1987 factors, cited by Mateos, N.). They see learning as the acquisition process or reorganization of cognitive structures through which people process and store information (Good and Brophy, 1990, cited by Mergel, B.1998) the cognitive approach conceives of learning as a process that modifies the human cognitive system in order to increase, more or less irreversibly, its subsequent implementation in one or more tasks. Such a conception of learning emphasizes the acquisition of knowledge and the formation of cognitive structures called schemas (Greeno, 1980 cited by Pogglioli, L.2004); but learning can also modify or transform already existing structures from mental activities based on the activation and use of our prior knowledge. (Pogglioli, l. Read additional details here: McRib. 2004).This construction, modification or transformation of existing mental structures through the activation and use of our prior knowledge; David Ausubel called it learning Significant. 2.1 Learning significant Ausubel, significant learning occurs when new information is connected with a relevant concept (subsunsor) pre existing cognitive structure, this implies that new ideas, concepts and propositions can significantly be learned to the extent that other ideas, concepts or relevant propositions are adequately clear and available on the cognitive structure of the individual and that they function as an anchor to the first point. You may want to visit McDonalds to increase your knowledge. N. (palomino). Source: dan benton.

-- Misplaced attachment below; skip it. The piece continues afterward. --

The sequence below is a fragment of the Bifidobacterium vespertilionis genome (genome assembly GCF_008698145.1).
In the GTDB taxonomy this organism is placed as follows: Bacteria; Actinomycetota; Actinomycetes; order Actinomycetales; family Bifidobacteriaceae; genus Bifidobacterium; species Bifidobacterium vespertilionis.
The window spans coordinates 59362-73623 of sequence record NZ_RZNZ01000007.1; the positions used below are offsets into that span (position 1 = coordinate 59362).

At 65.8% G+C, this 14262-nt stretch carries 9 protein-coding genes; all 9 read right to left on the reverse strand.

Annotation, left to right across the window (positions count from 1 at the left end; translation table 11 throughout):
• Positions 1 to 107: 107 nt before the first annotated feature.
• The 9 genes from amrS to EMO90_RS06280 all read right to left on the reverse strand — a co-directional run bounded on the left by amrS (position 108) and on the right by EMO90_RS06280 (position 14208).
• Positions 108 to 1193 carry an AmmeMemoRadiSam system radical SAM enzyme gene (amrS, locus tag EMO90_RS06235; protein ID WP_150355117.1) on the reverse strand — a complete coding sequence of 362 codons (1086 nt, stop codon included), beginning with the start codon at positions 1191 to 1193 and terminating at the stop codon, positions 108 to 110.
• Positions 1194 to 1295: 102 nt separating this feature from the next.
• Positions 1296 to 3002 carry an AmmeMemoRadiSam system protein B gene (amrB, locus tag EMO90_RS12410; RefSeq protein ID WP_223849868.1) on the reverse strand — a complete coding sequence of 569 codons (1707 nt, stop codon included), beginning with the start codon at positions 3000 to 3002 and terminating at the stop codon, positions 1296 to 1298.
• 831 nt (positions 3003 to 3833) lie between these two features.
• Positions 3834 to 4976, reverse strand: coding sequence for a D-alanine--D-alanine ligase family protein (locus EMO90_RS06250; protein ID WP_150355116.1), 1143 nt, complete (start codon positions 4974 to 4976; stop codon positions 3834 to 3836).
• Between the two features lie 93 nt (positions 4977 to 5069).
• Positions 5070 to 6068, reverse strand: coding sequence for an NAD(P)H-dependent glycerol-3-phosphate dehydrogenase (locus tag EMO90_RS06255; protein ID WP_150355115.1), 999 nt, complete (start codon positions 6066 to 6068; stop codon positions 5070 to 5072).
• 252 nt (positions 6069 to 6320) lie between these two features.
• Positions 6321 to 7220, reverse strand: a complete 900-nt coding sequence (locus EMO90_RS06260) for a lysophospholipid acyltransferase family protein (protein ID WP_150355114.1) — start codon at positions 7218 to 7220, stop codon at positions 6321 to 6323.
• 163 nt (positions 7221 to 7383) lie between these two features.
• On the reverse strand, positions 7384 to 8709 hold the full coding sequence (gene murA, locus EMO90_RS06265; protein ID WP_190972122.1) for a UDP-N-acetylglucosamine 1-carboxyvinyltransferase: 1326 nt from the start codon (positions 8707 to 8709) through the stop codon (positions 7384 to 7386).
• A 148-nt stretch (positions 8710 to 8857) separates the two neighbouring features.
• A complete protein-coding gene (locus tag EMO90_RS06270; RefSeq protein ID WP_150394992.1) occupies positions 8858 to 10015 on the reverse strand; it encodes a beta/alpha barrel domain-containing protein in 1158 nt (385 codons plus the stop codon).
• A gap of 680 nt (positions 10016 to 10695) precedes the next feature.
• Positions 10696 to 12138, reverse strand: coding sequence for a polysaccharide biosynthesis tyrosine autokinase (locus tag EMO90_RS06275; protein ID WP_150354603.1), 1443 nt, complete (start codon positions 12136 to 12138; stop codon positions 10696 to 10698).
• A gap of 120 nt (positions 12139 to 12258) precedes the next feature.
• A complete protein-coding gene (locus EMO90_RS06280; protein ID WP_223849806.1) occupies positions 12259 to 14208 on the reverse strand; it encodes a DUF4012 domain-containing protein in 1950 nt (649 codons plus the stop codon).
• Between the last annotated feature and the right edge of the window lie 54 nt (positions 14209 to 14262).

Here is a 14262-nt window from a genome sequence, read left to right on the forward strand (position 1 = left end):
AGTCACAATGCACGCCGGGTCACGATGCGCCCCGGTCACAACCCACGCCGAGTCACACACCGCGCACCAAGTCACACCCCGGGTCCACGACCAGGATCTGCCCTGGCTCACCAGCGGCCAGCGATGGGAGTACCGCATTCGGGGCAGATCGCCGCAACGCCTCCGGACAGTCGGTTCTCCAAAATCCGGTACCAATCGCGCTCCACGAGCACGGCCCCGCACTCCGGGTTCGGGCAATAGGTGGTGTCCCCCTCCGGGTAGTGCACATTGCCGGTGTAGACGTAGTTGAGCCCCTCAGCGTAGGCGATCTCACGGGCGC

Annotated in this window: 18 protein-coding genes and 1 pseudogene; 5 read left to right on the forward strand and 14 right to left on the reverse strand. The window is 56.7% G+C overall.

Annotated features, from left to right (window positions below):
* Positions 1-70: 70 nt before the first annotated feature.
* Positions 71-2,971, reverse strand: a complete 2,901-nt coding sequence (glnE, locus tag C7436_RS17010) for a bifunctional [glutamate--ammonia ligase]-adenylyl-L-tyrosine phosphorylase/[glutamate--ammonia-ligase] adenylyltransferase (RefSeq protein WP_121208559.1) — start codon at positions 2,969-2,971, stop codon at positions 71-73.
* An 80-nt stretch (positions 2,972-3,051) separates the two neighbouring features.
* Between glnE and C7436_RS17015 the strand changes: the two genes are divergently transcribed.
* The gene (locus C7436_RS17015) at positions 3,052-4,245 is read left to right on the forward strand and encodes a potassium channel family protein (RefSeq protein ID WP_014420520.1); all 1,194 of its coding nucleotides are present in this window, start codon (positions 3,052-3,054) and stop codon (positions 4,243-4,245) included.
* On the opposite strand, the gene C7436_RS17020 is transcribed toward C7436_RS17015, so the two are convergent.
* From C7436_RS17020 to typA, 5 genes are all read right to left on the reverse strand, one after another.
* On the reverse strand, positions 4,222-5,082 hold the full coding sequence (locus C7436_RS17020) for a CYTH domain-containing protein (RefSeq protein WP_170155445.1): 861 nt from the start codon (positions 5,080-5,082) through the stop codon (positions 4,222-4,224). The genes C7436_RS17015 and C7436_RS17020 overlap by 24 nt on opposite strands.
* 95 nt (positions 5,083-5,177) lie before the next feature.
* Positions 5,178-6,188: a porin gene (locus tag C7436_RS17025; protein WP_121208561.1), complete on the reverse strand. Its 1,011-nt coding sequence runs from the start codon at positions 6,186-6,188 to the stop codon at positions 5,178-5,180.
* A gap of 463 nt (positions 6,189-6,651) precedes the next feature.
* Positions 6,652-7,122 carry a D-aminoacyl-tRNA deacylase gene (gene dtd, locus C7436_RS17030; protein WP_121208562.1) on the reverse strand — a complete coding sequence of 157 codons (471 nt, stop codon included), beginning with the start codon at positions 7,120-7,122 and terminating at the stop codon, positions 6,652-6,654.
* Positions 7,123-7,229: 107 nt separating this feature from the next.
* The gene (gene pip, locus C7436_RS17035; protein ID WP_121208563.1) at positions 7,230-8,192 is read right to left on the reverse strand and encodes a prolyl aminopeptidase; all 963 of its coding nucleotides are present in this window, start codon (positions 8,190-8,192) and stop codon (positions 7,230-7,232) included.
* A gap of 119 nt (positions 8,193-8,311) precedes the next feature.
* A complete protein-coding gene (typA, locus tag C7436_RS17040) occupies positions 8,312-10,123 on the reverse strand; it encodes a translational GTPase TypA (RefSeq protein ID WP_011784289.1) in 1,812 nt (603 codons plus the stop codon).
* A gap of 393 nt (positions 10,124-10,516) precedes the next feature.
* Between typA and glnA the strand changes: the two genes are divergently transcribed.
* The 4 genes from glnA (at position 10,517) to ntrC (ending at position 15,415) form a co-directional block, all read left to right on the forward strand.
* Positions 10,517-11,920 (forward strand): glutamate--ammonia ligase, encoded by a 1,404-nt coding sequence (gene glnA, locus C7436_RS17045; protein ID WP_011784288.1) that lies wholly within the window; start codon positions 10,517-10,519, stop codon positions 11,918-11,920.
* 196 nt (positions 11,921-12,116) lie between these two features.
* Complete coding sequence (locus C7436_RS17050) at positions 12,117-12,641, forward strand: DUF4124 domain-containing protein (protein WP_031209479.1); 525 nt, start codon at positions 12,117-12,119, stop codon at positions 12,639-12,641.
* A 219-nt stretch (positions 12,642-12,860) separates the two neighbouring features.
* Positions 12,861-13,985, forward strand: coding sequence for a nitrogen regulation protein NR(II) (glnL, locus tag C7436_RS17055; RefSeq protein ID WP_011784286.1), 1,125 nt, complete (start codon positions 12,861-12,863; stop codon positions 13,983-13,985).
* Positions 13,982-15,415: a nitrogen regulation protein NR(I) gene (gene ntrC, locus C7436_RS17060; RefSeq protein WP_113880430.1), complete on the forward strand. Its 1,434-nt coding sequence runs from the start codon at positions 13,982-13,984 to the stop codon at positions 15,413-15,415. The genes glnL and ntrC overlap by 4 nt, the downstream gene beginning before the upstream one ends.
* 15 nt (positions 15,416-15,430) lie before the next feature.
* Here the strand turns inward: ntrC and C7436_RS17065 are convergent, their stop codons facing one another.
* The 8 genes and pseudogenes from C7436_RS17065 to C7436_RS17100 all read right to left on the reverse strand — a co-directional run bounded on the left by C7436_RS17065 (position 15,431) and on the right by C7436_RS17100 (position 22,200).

According to Moreira (1994) cited by Rioseco, g. and Romero, r. (n.d.), meaningful learning is a process through which a same information relates, in a non-arbitrary and substantive (non-literal), with a relevant aspect of the cognitive structure of the individual. In this process, the new information interacts with a specific knowledge structure. (Rioseco, G and Col.). By substantial and non-arbitrary relationship it must be understood that the ideas are related to some aspect existing specifically relevant cognitive structure of the student, as a picture, an already significant symbol, a concept or a proposition (Ausubel; 1983, cited by Palomino, N). It is so, the student learning depends on prior cognitive structure that is associated with the new information, must be understood by cognitive structure, the set of concepts, ideas that an individual possesses in a particular field of knowledge, as well as its organization.